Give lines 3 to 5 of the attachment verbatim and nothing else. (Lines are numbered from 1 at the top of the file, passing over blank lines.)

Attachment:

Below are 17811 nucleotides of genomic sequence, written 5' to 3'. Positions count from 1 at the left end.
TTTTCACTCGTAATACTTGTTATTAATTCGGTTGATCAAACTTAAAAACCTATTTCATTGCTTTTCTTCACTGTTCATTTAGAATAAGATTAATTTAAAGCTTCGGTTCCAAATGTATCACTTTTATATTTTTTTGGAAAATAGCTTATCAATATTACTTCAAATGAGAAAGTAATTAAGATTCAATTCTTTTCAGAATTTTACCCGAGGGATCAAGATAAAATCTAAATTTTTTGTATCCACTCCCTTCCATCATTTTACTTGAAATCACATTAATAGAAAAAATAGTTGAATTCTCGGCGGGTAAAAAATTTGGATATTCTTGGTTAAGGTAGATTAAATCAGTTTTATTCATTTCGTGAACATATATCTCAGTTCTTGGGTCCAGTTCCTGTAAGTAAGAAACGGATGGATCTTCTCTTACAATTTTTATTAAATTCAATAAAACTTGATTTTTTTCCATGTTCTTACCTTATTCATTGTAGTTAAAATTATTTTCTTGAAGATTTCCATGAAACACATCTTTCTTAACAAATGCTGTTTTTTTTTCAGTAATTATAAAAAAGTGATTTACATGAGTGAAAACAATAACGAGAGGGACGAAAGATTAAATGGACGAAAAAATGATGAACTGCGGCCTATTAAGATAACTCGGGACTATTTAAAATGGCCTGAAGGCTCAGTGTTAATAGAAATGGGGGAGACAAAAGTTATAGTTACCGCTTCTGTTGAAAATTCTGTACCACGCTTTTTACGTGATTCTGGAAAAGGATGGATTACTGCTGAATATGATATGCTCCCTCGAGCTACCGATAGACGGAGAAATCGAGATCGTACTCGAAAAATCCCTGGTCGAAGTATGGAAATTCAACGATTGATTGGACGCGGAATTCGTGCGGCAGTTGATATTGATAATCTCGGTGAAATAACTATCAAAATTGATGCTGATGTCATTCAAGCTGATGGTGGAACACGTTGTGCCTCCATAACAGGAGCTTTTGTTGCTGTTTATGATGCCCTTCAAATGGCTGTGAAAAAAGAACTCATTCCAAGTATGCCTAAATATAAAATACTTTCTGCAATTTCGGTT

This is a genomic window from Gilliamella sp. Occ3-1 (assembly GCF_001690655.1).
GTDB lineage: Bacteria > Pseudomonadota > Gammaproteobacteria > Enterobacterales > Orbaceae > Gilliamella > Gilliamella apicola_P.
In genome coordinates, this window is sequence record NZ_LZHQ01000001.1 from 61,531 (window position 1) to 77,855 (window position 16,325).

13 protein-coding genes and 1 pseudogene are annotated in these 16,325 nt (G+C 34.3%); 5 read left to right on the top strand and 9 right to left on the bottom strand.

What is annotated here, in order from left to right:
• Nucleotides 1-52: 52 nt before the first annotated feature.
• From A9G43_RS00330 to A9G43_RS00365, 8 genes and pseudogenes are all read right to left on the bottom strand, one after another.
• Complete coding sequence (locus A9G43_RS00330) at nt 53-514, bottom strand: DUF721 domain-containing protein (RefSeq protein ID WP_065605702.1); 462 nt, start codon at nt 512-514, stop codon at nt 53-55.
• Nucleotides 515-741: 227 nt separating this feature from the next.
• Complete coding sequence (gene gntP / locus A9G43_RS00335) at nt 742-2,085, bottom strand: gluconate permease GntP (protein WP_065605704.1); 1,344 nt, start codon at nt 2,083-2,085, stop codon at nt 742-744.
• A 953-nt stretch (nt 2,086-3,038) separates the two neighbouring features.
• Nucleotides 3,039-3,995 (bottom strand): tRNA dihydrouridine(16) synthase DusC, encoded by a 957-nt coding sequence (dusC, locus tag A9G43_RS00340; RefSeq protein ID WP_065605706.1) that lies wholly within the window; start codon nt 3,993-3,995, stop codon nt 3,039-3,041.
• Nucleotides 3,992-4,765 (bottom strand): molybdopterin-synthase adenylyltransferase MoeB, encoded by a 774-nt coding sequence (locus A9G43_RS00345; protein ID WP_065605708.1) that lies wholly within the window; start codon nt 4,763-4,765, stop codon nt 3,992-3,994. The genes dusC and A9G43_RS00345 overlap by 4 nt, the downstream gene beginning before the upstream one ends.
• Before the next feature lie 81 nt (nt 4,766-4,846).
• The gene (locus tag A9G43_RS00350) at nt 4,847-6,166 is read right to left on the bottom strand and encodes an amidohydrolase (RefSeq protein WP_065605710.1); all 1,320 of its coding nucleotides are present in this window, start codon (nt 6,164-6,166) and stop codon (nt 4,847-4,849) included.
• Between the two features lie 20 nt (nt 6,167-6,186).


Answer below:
This is a genomic window from Gilliamella sp. Occ3-1 (assembly GCF_001690655.1).
GTDB lineage: Bacteria > Pseudomonadota > Gammaproteobacteria > Enterobacterales > Orbaceae > Gilliamella > Gilliamella apicola_P.
In genome coordinates, this window is sequence record NZ_LZHQ01000001.1 from 61,531 (window position 1) to 77,855 (window position 16,325).